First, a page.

Chili peppers are a popular food ingredient around the world. In addition to imparting a spicy flavor, the capsaicin in chili peppers has several health benefits, including anti-oxidative, anti-carcinogenic and anti-inflammatory activities. Therefore, the demand for capsaicin as a food additive and pharmaceutical agent is growing.
Warakorn Limbut and colleagues wanted to develop a simple, accurate and cheap method to quantify the capsaicin content of chili peppers and food samples. Other methods that have been developed for this purpose are complicated, time-consuming or require expensive, bulky instrumentation.
A chili pepper-shaped device containing a paper-based electrochemical sensor can be connected to a smart phone to reveal how much capsaicin is in a hot pepper.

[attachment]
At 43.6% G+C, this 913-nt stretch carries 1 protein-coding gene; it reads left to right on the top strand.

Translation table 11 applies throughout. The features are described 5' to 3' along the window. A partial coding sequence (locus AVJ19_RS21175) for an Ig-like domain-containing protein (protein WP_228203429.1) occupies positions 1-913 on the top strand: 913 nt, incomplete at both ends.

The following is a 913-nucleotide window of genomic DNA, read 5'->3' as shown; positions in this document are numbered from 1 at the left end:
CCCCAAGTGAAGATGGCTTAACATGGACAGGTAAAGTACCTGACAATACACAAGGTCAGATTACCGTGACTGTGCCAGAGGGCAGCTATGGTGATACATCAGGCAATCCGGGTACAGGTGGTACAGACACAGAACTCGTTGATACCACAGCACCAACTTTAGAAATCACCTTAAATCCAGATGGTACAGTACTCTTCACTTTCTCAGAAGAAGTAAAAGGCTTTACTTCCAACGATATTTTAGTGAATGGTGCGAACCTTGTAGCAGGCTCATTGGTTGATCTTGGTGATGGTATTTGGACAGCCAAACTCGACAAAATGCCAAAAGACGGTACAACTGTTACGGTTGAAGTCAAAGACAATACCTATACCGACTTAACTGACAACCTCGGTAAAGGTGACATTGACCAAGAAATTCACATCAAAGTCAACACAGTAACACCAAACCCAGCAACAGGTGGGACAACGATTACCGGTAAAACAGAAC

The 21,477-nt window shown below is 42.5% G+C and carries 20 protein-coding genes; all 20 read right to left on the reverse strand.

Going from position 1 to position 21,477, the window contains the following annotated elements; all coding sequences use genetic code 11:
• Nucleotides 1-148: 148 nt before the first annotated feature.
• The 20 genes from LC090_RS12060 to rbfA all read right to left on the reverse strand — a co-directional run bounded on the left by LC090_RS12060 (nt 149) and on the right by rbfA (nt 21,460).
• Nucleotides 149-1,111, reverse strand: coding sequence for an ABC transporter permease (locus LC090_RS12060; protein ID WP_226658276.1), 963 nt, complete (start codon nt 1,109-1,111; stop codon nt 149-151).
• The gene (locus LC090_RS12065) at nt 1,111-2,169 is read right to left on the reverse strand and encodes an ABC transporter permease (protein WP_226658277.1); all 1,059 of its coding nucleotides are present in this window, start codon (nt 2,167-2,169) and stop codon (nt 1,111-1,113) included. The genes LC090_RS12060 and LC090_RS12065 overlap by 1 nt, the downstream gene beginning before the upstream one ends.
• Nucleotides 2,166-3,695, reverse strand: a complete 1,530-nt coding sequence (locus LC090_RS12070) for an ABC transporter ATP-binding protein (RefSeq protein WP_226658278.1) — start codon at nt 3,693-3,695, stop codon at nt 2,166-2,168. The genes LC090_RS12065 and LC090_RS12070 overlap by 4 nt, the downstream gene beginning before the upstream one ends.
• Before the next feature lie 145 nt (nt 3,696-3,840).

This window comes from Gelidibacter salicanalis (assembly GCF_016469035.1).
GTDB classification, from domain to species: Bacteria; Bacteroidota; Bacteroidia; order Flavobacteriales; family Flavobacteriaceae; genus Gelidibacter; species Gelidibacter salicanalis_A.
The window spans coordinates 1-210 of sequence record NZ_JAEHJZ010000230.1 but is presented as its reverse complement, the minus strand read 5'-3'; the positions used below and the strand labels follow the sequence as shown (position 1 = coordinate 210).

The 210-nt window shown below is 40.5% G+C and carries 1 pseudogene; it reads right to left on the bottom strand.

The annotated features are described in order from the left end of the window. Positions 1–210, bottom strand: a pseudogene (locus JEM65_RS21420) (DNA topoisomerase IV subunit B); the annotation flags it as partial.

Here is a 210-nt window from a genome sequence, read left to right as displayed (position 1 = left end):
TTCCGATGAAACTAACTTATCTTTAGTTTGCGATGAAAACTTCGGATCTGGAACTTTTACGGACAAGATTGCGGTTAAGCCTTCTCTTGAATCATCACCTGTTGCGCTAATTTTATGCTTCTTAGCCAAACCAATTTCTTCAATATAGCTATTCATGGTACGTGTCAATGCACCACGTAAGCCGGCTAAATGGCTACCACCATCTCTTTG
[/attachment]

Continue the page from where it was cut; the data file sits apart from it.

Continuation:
The researchers made a portable device shaped like a small chili pepper that could be connected to a smartphone to display the results of the analysis. The paper-based electrochemical sensor within the device consisted of graphene nanoplatelets doped with nitrogen atoms to improve their electrical conductivity.
When the team added a drop of diluted capsaicin to the sensor, the compound underwent oxidation and reduction reactions, producing an electrical current that the device detected. After optimizing the sensor, the researchers used it to determine capsaicin concentrations in six dried chili samples. They added the chilies to an ethanol-containing solution, shook it up and then introduced a drop of the sample.
The device accurately measured capsaicin concentrations from 7.5-90 μM in the six samples, and could detect down to 0.37 μM in the diluted samples. They report their results in ACS Applied Nano Materials.
Read the original article on American Chemical Society (ACS).